One problem with Nash bargaining, however. Nash was famously bipolar in real life, but there is an analogous bipolar feel to the idea of Nash equilibrium and the idea of Nash bargaining: where exactly are threats in Nash’s bargain theory? That is, Nash bargaining as an idea completely follows from the cooperative theory of von Neumann and Morganstern. Consider two identical agents splitting a dollar once more. Imagine that one of the agents already has 30 cents, so that only 70 of the cents are actually in the middle of the table. The Nash solution is that the person who starts with the thirty cents eventually winds up with 65 cents, and the other person with 35. But play this out in your head.

Player 1: “I, already having the 30 cents, should get half of what remains. It is only fair, and if you don’t give me 65 I will walk away from this table and we will each get nothing more.”

Player 2: “What does that have to do with it? The fair outcome is 50 cents each, which leaves you with more than your originally thirty, so you can take your threat and go jump off a bridge.”

That is, 50/50 might be a reasonable solution here, right? This might make even more sense if we take a more concrete example: bargaining over wages. Imagine the prevailing wage for CEOs in your industry is $250,000. Two identical CEOs will generate $500,000 in value for the firm if hired. CEO Candidate One has no other job offer. CEO Candidate Two has an offer from a job with similar prestige and benefits, paying $175,000. Surely we can’t believe that the second CEO will wind up with higher pay, right? It is a completely noncredible threat to take the $175,000 offer, hence it shouldn’t affect the bargaining outcome. A pet peeve of mine is that many applied economists are still using Nash bargaining – often in the context of the labor market! – despite this well-known problem.

Nash was quite aware of this, as can be seen by his 1953 Econometrica, where he attempts to give a noncooperative bargaining game that reaches the earlier axiomatic outcome. Indeed, this paper inspired an enormous research agenda called the Nash Program devoted to finding noncooperative games which generate well-known or reasonable-sounding cooperative solution outcomes. In some sense, the idea of “implementation” in mechanism design, where we investigate whether there exists a game which can generate socially or coalitionally preferred outcomes noncooperatively, can be thought of as a successful modern branch of the Nash program. Nash’s ’53 noncooperative game simply involves adding a bit of noise into the set of possible outcomes. Consider splitting a dollar again. Let a third party tell each player to name how many cents they want. If the joint requests are feasible, then the dollar is split (with any remainder thrown away), else each player gets nothing. Clearly every split of the dollar on the Pareto frontier is a Nash equilibrium, as is each player requesting the full dollar and getting nothing. However, if there is a tiny bit of noise about whether there is exactly one dollar, or .99 cents, or 1.01 cents, etc., when deciding whether to ask for more money, I will have to weigh the higher payoff if the joint demand is feasible against the payoff zero if my increased demand makes the split impossible and hence neither of us earn anything. In a rough sense, Nash shows that as the distribution of noise becomes degenerate around the true bargaining frontier, players will demand exactly their Nash bargaining outcome. Of course it is interesting that there exists some bargaining game that generates the Nash solution, and the idea that we should study noncooperative games which implement cooperate solution concepts is without a doubt seminal, but this particular game seems very strange to me, as I don’t understand what the source of the noise is, why it becomes degenerate, etc.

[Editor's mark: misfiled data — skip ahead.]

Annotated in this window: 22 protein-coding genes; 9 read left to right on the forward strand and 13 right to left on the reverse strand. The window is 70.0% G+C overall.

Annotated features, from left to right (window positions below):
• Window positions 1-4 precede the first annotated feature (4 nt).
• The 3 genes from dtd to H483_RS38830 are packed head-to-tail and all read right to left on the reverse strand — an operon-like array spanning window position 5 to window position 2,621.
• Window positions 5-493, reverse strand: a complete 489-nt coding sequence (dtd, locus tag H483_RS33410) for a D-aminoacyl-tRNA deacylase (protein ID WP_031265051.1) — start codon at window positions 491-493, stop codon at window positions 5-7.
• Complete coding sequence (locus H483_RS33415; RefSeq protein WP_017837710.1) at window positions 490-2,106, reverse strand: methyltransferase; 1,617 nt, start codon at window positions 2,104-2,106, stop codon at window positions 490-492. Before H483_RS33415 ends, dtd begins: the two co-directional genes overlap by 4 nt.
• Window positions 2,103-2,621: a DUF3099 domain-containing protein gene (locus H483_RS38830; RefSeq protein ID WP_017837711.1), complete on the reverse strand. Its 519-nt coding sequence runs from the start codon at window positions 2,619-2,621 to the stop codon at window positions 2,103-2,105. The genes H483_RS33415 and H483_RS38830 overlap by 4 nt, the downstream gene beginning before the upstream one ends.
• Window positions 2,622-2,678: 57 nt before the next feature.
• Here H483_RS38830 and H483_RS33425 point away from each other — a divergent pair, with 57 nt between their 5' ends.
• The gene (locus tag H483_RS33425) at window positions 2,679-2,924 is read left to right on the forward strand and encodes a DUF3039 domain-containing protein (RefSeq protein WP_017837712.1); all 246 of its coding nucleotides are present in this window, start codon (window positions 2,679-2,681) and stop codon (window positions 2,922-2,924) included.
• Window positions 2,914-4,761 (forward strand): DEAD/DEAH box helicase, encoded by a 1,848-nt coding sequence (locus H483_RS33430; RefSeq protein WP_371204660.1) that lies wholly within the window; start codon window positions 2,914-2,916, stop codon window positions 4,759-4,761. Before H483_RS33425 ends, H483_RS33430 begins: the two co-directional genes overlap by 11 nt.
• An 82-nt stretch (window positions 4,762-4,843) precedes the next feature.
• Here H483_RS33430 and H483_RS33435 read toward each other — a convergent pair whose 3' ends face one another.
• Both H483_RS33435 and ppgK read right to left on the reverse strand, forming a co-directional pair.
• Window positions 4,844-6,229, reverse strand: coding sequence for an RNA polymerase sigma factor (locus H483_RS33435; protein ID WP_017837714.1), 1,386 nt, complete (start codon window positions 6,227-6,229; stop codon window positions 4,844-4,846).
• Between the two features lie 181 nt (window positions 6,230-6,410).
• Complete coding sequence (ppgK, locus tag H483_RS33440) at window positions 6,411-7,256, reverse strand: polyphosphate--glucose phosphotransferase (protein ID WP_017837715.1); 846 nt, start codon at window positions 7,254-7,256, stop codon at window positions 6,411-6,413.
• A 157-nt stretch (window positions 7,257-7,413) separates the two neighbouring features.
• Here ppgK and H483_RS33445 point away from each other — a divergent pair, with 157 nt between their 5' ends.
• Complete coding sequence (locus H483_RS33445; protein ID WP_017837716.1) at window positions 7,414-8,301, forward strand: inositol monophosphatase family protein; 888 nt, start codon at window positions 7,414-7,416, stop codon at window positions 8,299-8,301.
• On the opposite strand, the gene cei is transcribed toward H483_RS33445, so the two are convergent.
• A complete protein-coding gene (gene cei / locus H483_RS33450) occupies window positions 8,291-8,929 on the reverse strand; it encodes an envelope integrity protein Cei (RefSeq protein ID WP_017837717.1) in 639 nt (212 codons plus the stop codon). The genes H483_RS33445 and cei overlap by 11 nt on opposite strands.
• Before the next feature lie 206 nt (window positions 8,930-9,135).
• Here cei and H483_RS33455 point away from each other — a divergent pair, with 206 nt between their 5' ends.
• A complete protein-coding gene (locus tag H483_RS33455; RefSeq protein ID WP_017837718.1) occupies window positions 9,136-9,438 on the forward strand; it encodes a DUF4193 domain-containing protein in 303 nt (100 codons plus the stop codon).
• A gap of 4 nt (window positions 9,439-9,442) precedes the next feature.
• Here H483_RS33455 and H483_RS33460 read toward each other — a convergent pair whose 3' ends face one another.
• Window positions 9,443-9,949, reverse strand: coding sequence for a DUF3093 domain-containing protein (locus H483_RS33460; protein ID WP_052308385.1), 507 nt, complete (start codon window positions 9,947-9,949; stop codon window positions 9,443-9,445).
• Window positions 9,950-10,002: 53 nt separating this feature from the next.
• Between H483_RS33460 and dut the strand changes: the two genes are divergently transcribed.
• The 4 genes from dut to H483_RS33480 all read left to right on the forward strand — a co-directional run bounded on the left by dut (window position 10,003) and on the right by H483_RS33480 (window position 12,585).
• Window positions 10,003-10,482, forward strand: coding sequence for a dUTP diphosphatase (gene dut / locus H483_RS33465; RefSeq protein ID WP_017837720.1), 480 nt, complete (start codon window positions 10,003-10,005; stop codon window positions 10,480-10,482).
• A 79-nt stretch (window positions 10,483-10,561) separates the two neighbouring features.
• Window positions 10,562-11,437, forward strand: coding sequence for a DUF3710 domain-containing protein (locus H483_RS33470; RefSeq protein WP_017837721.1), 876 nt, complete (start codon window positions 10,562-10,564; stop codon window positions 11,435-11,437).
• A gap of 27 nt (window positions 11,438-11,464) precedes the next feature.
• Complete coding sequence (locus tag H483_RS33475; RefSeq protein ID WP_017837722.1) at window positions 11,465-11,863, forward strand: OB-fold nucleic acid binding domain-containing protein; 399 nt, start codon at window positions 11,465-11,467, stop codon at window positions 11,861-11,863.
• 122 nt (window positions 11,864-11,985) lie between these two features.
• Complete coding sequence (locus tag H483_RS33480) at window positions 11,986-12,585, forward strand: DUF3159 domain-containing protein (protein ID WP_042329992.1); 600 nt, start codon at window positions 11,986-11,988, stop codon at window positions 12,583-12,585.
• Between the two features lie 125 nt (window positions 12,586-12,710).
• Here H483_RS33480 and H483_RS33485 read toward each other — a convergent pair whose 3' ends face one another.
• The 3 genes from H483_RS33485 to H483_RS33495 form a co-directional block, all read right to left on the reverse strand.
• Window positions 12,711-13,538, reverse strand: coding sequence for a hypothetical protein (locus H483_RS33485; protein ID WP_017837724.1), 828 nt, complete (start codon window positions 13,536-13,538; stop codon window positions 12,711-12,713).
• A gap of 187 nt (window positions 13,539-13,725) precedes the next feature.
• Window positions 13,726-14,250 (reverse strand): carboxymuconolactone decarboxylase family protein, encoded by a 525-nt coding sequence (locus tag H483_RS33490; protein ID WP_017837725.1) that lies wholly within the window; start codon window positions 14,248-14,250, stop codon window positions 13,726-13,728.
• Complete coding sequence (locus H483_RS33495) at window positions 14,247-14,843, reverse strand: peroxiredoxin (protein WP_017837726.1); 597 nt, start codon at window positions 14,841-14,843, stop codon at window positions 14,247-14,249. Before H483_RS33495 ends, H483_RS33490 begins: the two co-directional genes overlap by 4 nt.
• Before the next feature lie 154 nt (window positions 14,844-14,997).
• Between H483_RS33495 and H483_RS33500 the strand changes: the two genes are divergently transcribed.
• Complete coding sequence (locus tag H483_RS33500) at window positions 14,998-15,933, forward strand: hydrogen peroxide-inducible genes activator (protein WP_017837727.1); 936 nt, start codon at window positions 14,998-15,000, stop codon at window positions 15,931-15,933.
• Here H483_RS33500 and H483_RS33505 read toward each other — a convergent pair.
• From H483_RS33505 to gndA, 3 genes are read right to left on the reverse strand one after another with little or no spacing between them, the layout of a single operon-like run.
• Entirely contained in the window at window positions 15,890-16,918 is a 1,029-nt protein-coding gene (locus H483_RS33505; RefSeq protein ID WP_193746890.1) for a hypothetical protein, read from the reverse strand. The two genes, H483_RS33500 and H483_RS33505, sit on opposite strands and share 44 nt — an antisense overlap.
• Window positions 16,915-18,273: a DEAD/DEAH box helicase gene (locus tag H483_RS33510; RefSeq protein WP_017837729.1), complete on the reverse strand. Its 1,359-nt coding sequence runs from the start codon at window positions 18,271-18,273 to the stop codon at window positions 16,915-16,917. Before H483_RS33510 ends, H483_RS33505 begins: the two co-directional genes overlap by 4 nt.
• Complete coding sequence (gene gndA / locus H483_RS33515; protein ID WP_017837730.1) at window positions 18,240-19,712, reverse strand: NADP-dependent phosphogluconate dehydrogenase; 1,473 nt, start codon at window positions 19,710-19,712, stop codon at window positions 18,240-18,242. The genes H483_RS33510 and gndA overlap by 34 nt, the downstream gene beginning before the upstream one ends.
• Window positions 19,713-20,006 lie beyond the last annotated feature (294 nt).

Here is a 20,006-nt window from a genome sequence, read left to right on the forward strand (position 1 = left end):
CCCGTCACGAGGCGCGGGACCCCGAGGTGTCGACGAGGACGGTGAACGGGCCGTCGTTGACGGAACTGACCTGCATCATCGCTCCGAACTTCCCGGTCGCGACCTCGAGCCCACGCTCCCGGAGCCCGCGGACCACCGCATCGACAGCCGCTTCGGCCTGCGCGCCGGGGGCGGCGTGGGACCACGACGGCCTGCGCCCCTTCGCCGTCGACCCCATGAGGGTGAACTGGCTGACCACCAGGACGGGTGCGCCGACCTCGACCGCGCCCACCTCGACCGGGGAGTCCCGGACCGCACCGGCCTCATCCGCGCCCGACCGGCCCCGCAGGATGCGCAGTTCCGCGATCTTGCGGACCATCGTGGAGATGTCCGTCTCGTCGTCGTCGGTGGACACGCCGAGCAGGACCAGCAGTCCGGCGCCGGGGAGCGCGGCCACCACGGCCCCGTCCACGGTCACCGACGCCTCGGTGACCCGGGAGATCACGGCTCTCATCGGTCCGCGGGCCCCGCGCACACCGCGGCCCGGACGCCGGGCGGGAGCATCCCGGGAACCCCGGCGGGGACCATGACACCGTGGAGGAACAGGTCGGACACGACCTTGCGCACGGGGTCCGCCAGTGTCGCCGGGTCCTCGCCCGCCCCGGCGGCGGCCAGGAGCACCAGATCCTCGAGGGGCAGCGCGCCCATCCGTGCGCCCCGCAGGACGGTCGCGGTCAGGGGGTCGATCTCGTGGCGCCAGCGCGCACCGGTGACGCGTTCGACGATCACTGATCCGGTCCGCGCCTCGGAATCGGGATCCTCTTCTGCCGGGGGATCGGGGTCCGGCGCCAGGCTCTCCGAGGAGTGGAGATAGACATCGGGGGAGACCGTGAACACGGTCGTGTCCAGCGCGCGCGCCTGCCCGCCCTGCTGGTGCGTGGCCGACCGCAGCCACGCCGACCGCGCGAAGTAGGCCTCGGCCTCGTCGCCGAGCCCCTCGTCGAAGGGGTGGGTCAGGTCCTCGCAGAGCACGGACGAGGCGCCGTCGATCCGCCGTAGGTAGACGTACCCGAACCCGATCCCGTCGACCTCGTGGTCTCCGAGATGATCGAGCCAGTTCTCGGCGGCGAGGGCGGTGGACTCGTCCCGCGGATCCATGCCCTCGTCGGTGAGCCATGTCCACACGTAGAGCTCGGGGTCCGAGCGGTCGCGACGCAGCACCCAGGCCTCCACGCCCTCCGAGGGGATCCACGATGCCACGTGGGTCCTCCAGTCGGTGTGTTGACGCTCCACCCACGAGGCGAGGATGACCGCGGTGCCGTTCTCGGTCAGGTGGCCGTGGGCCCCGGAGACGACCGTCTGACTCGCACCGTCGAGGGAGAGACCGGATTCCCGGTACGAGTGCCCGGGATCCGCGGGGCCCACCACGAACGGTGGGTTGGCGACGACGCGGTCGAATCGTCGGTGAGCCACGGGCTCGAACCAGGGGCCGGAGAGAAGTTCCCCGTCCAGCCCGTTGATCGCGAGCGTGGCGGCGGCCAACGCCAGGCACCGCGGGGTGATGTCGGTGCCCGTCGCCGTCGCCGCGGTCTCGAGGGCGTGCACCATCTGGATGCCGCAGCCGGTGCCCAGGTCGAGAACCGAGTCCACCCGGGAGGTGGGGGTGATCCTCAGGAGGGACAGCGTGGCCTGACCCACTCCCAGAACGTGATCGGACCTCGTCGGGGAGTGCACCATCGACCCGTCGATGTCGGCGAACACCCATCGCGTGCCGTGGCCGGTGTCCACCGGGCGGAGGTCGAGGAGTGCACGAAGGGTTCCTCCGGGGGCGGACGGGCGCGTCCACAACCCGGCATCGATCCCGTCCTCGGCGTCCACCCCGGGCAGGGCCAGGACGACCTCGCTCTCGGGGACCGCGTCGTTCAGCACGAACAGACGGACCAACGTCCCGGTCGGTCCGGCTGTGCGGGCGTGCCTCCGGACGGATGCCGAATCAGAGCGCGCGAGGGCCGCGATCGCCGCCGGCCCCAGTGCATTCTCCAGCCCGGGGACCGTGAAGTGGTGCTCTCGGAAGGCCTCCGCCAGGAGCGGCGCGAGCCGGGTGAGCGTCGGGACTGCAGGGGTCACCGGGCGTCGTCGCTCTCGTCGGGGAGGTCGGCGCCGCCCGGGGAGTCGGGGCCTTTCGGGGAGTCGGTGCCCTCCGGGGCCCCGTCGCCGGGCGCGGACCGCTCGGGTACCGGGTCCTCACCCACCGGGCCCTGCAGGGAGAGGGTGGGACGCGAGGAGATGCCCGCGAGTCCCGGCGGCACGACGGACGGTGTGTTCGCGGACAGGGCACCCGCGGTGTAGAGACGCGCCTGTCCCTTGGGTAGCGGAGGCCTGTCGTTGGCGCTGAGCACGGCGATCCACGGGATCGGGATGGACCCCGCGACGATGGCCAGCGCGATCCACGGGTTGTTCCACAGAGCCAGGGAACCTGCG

On the shoulders of Nash, however, bargaining progressed a huge amount. Three papers in particular are worth your time, although hopefully you have seen these before: Kalai and Smorodinsky 1975 who retaining the axiomatic approach but drop IIA, Rubinstein’s famous 1982 Econometrica on noncooperative bargaining with alternative offers, and Binmore, Rubinstein and Wolinsky on implementation of bargaining solutions which deals with the idea of threats as I did above.